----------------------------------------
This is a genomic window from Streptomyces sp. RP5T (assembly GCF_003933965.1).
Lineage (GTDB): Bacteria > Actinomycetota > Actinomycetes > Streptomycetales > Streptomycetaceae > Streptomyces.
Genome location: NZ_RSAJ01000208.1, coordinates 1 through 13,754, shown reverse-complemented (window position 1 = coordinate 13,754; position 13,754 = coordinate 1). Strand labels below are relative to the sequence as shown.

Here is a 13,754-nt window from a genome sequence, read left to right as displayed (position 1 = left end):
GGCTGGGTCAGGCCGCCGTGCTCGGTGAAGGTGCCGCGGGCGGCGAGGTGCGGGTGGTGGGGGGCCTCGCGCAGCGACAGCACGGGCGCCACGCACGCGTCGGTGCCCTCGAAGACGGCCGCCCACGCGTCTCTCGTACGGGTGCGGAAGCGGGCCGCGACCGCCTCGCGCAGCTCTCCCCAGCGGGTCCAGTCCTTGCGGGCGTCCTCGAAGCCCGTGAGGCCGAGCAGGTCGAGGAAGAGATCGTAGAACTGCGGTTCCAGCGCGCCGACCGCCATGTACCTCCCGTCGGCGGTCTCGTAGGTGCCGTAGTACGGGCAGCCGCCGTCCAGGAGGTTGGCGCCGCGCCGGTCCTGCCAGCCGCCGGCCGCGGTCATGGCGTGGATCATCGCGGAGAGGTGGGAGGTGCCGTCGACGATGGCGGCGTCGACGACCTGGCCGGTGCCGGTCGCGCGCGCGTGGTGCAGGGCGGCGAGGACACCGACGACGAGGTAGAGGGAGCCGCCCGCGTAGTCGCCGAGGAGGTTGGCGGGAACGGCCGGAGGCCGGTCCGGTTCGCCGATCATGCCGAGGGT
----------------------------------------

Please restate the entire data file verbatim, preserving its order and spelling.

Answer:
This is a genomic window from Streptomyces sp. RP5T (assembly GCF_003933965.1).
Lineage (GTDB): Bacteria > Actinomycetota > Actinomycetes > Streptomycetales > Streptomycetaceae > Streptomyces.
Genome location: NZ_RSAJ01000208.1, coordinates 1 through 13,754, shown reverse-complemented (window position 1 = coordinate 13,754; position 13,754 = coordinate 1). Strand labels below are relative to the sequence as shown.

Here is a 13,754-nt window from a genome sequence, read left to right as displayed (position 1 = left end):
GGCTGGGTCAGGCCGCCGTGCTCGGTGAAGGTGCCGCGGGCGGCGAGGTGCGGGTGGTGGGGGGCCTCGCGCAGCGACAGCACGGGCGCCACGCACGCGTCGGTGCCCTCGAAGACGGCCGCCCACGCGTCTCTCGTACGGGTGCGGAAGCGGGCCGCGACCGCCTCGCGCAGCTCTCCCCAGCGGGTCCAGTCCTTGCGGGCGTCCTCGAAGCCCGTGAGGCCGAGCAGGTCGAGGAAGAGATCGTAGAACTGCGGTTCCAGCGCGCCGACCGCCATGTACCTCCCGTCGGCGGTCTCGTAGGTGCCGTAGTACGGGCAGCCGCCGTCCAGGAGGTTGGCGCCGCGCCGGTCCTGCCAGCCGCCGGCCGCGGTCATGGCGTGGATCATCGCGGAGAGGTGGGAGGTGCCGTCGACGATGGCGGCGTCGACGACCTGGCCGGTGCCGGTCGCGCGCGCGTGGTGCAGGGCGGCGAGGACACCGACGACGAGGTAGAGGGAGCCGCCCGCGTAGTCGCCGAGGAGGTTGGCGGGAACGGCCGGAGGCCGGTCCGGTTCGCCGATCATGCCGAGGGT